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Online Searching and Filing

Registered Agents FAQs

The answers to our Frequently Asked Questions are provided for informational purposes and are not intended to provide legal advice or to substitute for the advice of an attorney. If you have specific legal questions, consult your attorney.

FAQs for Entities

  1. Who can be a registered agent?
  2. I’m from out of state.  How do I find a registered agent in Texas?
  3. I designated a registered agent on or after January 1, 2010.  Am I required to file a copy of the registered agent’s consent with the secretary of state?
  4. What happens if I designate a person who has not consented to act as registered agent?
  5. My registered agent resigned or moved.  Do I need to file anything with the secretary of state?
  1. Who can be a registered agent?

    Generally, an individual Texas resident or an organization that is registered or authorized to do business in Texas with a business office at the same address as the entityís registered office may consent to serve as the registered agent. Although an officer, owner, or employee may serve as an entityís registered agent, an entity may not serve as its own registered agent. An entity may contract for the provision of registered agent services from another business entity, such as a service company. The secretary of state, or other governmental agency or authority, cannot serve as an entityís registered agent.

  2. Iím from out of state. How do I find a person who can serve as my registered agent in Texas?

    If your entity is not able to provide its own registered agent and office, some businesses, known as service companies, provide registered agent services for a fee. Your attorney or accountant may also offer this service. The secretary of state does not maintain a list of companies or persons who provide this service.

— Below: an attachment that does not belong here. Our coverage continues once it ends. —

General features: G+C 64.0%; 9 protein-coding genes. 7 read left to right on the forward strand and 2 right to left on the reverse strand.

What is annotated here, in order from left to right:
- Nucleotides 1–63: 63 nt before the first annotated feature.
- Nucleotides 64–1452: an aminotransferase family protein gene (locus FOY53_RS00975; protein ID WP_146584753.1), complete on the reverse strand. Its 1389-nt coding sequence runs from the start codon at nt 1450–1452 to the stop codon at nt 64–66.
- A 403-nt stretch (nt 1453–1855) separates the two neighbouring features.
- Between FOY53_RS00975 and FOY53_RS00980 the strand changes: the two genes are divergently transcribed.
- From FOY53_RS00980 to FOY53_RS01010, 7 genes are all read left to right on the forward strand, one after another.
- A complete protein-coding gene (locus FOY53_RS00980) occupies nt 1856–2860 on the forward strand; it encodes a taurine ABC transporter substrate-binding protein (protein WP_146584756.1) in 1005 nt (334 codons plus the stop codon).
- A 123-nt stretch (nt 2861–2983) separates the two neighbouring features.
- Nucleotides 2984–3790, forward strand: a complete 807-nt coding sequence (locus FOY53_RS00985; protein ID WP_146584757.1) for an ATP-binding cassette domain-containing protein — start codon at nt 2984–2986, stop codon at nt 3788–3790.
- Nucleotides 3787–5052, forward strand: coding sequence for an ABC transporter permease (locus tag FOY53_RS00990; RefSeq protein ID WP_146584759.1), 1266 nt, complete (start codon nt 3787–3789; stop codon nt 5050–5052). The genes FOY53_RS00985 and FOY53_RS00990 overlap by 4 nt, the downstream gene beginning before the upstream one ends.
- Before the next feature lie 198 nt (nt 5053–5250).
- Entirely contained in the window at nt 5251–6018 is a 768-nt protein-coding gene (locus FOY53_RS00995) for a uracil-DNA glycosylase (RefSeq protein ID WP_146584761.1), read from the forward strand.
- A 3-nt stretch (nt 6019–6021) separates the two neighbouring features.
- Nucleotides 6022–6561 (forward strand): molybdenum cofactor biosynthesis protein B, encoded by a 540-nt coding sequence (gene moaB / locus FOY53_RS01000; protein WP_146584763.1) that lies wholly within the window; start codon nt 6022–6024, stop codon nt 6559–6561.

3. I designated a registered agent on or after January 1, 2010. Am I required to file a copy of the registered agentís consent with the secretary of state?

    Although a copy of the consent submitted with a registered agent filing will be retained with the filing instrument in the records of the secretary of state, the consent of the registered agent is generally not required to be included with the registered agent filing or otherwise filed with the secretary of state. The signed consent of the registered agent should be sent to and retained by the represented entity.

    Additionally, although the consent is generally not required to be filed with the secretary of state, a copy of the consent that is submitted for purposes of filing with the secretary of state, along with the applicable filing fee, will be filed and indexed in the filing history of the represented entity. The fee for filing a consent of registered agent is $15, unless the consent is submitted on behalf of a nonprofit corporation or cooperative association. The fee for a nonprofit corporation or cooperative association is $5.